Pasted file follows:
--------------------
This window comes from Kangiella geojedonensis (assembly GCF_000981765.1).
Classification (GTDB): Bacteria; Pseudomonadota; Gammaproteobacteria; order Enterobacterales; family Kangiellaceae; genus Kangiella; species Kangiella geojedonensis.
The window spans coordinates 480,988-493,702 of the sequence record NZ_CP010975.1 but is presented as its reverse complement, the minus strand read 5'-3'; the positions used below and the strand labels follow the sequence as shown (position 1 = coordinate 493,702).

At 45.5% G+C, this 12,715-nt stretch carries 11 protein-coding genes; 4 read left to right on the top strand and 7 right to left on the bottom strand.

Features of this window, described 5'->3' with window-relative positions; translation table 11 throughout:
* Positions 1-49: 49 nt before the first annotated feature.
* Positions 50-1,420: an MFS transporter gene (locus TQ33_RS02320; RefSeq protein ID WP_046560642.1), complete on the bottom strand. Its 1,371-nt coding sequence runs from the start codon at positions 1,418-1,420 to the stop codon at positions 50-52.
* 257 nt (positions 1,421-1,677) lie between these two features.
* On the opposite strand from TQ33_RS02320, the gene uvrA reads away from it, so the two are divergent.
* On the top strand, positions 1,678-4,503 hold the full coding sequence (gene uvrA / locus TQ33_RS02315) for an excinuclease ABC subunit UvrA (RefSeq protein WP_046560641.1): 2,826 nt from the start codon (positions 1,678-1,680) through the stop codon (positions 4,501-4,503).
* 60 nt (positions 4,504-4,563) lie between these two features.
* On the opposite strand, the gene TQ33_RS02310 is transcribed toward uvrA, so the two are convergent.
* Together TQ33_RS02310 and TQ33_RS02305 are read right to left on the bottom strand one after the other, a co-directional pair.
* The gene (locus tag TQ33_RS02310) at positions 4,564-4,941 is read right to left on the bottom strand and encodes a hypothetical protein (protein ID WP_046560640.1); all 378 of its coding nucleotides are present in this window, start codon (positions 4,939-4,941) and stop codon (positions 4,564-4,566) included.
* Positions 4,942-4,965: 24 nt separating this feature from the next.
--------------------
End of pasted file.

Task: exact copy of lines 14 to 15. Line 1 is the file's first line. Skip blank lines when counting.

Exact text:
* The gene (locus tag TQ33_RS02310) at positions 4,564-4,941 is read right to left on the bottom strand and encodes a hypothetical protein (protein ID WP_046560640.1); all 378 of its coding nucleotides are present in this window, start codon (positions 4,939-4,941) and stop codon (positions 4,564-4,566) included.
* Positions 4,942-4,965: 24 nt separating this feature from the next.